Kachru’s Circles: What’s Changed 35 Years Later?

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In 1982, Professor Braj Kachru made a model of English language use in the world. His model – three simple circles (see a simulacrum above) – became enormously influential. The Inner Circle represented nations in which English is the native language; the Outer Circle was for nations in which English is the second language; and the Expanding Circle was for nations in which English is a foreign language. The model sparked a fiery debate within the Applied Linguistics establishment, led to the ugly but apposite term “World Englishes,” and provided a springboard for a discussion about native and non-native English speakers which has been going on for three decades.

As with all great models, the beauty of Kachru’s is its simplicity. Think of the Eiffel Tower. Think of Britain’s red telephone box. A child could draw an outline of these in 10 seconds. The same goes for Kachru’s circles. And it’s the simplicity which has also elicited criticism. Several writer/researchers, such as Barbara Seidlhofer and Paul Bruthiaux, have taken issue with the model.

CRITICISM OF THE MAGIC CIRCLES

In 1921, the linguist Edward Sapir wrote, “All grammars leak.” So do theoretical models. Some critics focused on the misleading simplicity of Kachru’s model: it lacked information on dialects and proficiency. Others said it was more about power than language. Part of the problem is that “inner circle” has a metaphorical meaning: it’s used to describe those at the heart of power. While Kachru saw his framework as “liberatory” in that it went against hegemonic ideas of the UK and the U.S. as “owners” of English, critics said the model reinforces rather than resists the prevailing power structure.

Another criticism concerns its accuracy. In Kachru’s model, India is in the Outer Circle. But English has been spoken in India since the 1700’s. English-medium universities were founded in Bombay (now Mumbai), Calcutta, and Madras as far back as the 1800’s. And considering millions of Indians speak English as a first language, to what extent can we say India is in the Outer Circle?

KACHRU VS QUIRK

Kachru’s most intractable opponent was Randolph Quirk. The two did battle in a series of assertions and counter-assertions in the journal English Today. Quirk opposed what he called “liberation linguistics.” He believed that ESL speakers needed to learn the English spoken by the Inner Circle because “it is neither liberal nor liberating to permit learners to settle for lower standards than the best.” (My italics.) Kachru responded by labeling Quirk’s ideas as “deficit linguistics.”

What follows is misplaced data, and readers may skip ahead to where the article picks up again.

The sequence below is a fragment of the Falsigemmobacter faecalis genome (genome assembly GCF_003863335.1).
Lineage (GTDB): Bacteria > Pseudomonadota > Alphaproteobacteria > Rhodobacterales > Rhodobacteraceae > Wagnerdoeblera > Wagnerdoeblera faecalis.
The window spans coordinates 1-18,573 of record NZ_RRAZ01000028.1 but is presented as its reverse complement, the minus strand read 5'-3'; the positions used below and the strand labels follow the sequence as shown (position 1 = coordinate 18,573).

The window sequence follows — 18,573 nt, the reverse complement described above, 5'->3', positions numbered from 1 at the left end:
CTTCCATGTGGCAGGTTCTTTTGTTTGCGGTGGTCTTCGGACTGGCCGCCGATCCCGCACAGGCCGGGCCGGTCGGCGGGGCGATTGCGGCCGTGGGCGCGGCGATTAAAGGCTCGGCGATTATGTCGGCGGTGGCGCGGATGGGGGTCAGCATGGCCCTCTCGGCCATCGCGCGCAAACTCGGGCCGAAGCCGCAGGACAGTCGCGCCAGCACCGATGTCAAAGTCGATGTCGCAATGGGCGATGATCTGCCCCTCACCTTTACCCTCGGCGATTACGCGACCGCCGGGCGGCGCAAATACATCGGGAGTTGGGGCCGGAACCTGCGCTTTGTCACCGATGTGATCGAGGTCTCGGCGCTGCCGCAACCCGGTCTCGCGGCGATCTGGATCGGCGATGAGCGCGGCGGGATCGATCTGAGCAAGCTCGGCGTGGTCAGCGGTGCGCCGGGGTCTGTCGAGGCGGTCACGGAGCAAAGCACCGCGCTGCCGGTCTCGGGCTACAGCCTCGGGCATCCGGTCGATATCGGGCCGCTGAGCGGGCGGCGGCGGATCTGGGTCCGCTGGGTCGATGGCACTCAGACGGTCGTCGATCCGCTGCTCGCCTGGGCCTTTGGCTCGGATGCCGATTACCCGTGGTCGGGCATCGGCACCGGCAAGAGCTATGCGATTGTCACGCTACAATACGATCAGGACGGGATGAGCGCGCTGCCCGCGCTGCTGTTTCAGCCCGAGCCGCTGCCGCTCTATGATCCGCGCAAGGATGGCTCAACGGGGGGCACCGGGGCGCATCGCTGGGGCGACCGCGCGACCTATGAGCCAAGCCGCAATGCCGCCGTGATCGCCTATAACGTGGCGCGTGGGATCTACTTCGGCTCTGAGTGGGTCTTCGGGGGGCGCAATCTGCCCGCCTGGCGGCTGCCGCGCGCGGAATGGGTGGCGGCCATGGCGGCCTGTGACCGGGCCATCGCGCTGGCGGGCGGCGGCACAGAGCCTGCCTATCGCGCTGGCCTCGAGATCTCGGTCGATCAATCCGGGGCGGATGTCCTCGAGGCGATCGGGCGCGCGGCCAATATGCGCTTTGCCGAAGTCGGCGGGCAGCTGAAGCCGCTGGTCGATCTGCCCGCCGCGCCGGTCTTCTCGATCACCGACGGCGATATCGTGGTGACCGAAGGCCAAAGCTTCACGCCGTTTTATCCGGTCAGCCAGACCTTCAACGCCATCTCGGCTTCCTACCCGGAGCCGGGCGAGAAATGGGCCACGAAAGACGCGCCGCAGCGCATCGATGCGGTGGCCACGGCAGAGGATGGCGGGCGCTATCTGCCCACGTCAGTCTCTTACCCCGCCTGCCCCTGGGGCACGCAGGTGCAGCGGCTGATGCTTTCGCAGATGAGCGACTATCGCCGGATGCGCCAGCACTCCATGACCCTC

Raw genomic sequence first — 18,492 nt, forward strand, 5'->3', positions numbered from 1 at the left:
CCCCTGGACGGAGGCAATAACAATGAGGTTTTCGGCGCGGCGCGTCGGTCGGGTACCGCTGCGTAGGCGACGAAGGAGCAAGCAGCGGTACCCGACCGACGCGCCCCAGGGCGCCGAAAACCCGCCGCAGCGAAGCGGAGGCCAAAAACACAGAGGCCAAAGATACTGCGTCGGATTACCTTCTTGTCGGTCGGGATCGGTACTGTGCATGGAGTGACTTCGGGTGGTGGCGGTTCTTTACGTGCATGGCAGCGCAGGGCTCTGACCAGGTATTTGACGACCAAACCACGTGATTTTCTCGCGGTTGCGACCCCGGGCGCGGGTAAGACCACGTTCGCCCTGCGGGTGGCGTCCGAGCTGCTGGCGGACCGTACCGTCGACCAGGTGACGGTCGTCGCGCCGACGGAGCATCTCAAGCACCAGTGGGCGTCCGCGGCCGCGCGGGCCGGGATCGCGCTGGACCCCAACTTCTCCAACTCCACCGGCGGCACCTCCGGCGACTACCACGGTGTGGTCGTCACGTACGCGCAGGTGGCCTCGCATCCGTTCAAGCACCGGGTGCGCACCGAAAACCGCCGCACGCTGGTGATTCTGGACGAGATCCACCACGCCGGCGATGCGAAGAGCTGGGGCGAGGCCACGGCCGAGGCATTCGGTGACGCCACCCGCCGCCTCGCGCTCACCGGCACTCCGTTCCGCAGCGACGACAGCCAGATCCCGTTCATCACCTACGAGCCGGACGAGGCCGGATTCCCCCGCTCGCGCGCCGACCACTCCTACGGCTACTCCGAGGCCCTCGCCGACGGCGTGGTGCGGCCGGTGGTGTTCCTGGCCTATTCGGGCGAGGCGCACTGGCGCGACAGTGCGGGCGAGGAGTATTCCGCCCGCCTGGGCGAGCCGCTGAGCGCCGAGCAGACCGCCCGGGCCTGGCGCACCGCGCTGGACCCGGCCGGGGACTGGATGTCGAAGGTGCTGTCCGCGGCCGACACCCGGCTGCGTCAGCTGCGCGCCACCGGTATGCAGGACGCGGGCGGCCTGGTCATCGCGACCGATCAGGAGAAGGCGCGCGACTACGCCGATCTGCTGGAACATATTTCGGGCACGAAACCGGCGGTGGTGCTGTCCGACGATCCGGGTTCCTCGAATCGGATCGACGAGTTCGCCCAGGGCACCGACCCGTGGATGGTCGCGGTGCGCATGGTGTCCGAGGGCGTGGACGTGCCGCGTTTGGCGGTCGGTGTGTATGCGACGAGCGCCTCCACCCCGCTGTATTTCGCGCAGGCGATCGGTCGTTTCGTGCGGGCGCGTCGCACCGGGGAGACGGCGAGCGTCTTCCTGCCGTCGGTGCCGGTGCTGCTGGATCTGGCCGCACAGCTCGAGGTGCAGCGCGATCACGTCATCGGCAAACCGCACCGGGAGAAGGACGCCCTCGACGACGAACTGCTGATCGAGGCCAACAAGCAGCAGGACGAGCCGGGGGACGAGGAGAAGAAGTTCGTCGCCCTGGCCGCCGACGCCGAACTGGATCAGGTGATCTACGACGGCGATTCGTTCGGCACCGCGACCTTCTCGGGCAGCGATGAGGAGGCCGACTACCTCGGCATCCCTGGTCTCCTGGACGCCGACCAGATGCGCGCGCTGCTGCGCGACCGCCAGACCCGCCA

Quirk’s intentions may have been good-to afford opportunities to people in developing countries through mastery of prestigious Standard English-but his ideas come across as neo-colonial, and his insistence that foreign students learn predominantly from Native Speakers is totally impractical as well as discriminatory.

These days, few involved in Applied Linguistics would take Quirk’s side. Non-native speaker English is neither a transitional dialect striving for perfection, nor a pidgin used in limited circumstances. English is pluricentric. It’s used on every continent (including Antarctica, where scientists work primarily in the language) and has taken on the linguistic and cultural values of those who use it (hence Chinglish, Spanglish, etc.).

CONCLUSION

The lines of Kachru’s circles are becoming more and more blurred. Geopolitical forces have led to increased international movement: economic migration and vast numbers of refugees from wars and other conflicts. When people move, languages move with them. And hybrids emerge. English has gone from being a “distributed” commodity to being a “spread” commodity. Its producers and gatekeepers are no longer those in the Inner Circle, but everyone who uses the language. As David Graddol writes, “native-speaker norms are becoming less relevant as English becomes a component of basic education in many countries.”

And so, is it time to ditch Kachru’s circles? To consign them to the trashcan of Linguistics history, along with syntactical tree diagrams (I wish)? Definitely not. The circles are still stunningly clear and evocative. We simply need to recognize that their contents are constantly changing, just like language itself.